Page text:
1. CRUMB. GRIFFITH. SHELTON. THESE (AND other “sequential artists“) were the visual architects of my immediate post-adolescent universe; whose spare-but-dense works were strewn reverently on the couches and mattresses of my very late teens and very early 20s; whose fractured catchphrases (“Yow! Are we having fun yet?” “Hey kids, while you’re out smashing the state keep a smile on your lips and a song in your hearts!” “Dope will get you through times of no money better than money will get you through times of no dope!”) worked their way into the conversations of my fellow-freakly peers. These artless artists depicted the wide mad world in ways we could all grok in fullness. Like the Punk and New Wave music we listened to, they made us feel we weren’t alone.
2. That feeling was so strong that, one strange and twisted night, my roommates Ralfh and Sputnik and I almost climbed into “Infection” (Sputnik’s phlegm-yellow 1967 Valiant) to hunt down Bill Griffith, the San Francisco-based creator of Zippy the Pinhead, and tell him how much we idolized him for Getting It. (Fortunately for him, we changed our minds. But what a time we might have had!) His (and the others’) work had that profound an effect on our mutual gestalt. We lived in Concord, California, which was another name for Dullsville USA; if anyplace made it hard to be an oddball, that was it.
3. There’s a distinction to be made between “comics” and “comix”: “Comics” are usually gaudy, four-color escapist fantasies depicting people with impossible talents and superheroic powers. “Comix,” on the other hand (sometimes called “underground comics”), are more workaday alternate-realities that shed light on this life. Satire is a heavy component of comix. So is a sardonic sense of humor and a love of the grotesque.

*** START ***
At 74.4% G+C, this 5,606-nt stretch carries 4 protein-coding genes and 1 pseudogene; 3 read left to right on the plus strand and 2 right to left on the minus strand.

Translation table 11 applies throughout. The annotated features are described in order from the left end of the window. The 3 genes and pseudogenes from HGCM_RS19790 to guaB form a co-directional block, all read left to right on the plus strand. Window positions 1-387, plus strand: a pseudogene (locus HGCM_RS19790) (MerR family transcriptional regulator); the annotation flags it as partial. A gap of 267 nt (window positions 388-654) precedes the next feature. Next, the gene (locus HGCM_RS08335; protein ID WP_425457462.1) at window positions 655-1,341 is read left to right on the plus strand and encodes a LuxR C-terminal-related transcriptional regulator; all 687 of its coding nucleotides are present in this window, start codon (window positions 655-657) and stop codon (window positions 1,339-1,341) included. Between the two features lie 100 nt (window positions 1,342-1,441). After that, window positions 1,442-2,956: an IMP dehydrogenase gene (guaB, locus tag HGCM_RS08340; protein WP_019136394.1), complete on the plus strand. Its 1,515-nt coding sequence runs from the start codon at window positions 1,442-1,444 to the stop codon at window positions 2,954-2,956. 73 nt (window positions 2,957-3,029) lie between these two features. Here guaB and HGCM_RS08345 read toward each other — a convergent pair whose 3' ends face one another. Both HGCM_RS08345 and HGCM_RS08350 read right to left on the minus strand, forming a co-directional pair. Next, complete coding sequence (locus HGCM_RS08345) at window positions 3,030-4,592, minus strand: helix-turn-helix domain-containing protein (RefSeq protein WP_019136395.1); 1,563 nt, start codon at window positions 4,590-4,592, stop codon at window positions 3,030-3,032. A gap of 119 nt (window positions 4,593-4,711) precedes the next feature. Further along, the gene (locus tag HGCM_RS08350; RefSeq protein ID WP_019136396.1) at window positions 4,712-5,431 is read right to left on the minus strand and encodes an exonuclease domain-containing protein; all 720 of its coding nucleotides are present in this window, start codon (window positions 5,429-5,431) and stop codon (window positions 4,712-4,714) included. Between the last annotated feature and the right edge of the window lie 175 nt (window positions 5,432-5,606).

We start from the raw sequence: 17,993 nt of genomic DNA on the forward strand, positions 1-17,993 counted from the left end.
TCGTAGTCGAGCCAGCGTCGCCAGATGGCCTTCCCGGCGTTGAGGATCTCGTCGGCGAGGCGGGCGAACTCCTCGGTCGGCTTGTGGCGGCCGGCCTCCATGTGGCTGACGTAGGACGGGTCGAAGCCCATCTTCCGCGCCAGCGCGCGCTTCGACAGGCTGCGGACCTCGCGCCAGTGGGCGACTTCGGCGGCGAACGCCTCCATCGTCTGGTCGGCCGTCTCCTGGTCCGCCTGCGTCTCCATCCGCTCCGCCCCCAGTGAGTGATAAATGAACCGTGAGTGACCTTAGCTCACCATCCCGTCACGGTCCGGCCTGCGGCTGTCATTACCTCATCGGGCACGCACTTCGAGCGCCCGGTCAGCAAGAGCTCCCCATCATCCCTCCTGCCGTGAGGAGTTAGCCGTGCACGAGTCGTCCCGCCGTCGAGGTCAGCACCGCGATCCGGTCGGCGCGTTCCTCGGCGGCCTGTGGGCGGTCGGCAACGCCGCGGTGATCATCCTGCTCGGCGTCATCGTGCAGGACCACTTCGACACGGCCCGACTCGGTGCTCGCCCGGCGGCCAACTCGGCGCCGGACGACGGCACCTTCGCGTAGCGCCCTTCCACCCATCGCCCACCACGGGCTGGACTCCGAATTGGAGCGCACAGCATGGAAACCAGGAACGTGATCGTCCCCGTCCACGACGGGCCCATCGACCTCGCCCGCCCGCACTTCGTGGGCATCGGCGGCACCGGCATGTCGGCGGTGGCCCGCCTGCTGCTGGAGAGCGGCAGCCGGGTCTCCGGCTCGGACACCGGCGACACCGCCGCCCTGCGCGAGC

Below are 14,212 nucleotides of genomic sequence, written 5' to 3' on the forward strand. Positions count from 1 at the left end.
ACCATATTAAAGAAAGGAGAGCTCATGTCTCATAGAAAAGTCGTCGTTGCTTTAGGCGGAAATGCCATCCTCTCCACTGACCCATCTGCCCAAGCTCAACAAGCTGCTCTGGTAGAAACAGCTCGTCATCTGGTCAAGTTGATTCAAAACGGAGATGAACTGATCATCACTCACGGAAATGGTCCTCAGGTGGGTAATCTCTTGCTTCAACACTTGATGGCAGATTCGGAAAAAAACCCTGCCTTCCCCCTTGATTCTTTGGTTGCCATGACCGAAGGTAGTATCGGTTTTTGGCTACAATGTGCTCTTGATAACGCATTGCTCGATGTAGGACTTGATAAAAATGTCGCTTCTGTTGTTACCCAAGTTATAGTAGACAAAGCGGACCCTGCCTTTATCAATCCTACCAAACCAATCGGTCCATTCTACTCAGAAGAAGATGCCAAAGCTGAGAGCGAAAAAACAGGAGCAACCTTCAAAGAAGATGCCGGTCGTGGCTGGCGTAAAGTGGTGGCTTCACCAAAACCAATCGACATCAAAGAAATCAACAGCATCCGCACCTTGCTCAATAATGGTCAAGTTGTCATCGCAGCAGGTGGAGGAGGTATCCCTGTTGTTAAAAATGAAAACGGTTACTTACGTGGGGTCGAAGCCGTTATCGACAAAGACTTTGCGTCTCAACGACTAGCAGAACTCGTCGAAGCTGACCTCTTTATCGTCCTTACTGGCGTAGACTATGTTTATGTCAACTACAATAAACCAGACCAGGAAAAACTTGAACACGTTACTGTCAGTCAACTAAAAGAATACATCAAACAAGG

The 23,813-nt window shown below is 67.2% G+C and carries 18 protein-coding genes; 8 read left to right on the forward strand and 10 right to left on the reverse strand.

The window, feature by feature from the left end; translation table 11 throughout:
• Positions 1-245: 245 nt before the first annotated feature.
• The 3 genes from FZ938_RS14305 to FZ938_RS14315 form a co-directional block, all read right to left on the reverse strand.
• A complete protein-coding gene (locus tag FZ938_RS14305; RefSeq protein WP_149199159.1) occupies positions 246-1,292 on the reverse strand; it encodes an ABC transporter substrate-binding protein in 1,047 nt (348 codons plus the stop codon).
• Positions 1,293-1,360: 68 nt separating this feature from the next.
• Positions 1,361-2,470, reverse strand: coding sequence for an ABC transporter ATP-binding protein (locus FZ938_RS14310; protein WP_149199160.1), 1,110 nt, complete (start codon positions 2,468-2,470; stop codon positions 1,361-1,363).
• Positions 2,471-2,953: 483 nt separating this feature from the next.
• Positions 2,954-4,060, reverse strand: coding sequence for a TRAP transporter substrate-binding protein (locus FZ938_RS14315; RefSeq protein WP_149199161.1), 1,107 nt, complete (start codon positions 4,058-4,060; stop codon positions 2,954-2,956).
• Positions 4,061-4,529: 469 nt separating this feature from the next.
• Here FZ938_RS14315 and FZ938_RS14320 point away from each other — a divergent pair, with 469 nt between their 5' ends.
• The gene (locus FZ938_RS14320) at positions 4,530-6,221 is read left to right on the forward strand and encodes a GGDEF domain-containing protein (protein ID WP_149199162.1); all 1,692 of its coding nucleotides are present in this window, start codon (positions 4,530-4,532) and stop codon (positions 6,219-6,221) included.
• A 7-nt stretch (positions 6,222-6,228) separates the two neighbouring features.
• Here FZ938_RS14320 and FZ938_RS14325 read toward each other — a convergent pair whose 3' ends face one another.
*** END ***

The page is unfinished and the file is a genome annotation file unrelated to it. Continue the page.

4. And this is the appeal, at least for people who like to laugh at (or otherwise don’t quite fit into) mainstream culture. It can be lonely down on the sub-levels — and it’s always nice to have someone else answer “no” to the question, “Is it just me?”
5. A quick Googling informs me that many of these now-seminal works are available in online PDFs (really, what isn’t?). But if you’re interested, try ordering them in their original forms from their original (or current) publishers. Not only will it add to the experience, but you’ll help support some dear, if unmet-in-the-flesh, friends. Yow!
I’m interested in your take on much of what’s going on in contemporary graphic storytelling, both serialized comics and graphics novels, once you get off the Marvel-DC superhighway. People like Warren Ellis, Kieran Gillan, Brian Vaughn, are taking the art form any number of fascinating directions…
I have no take at all, I’m afraid — I haven’t kept up with the comix (or even comics) scene in years, and the names you cite are wholly unfamiliar to me. Not for religiomoral reasons or anything as foolish as that; I simply drifted into other interests. I’m glad the vibe is still going strong though!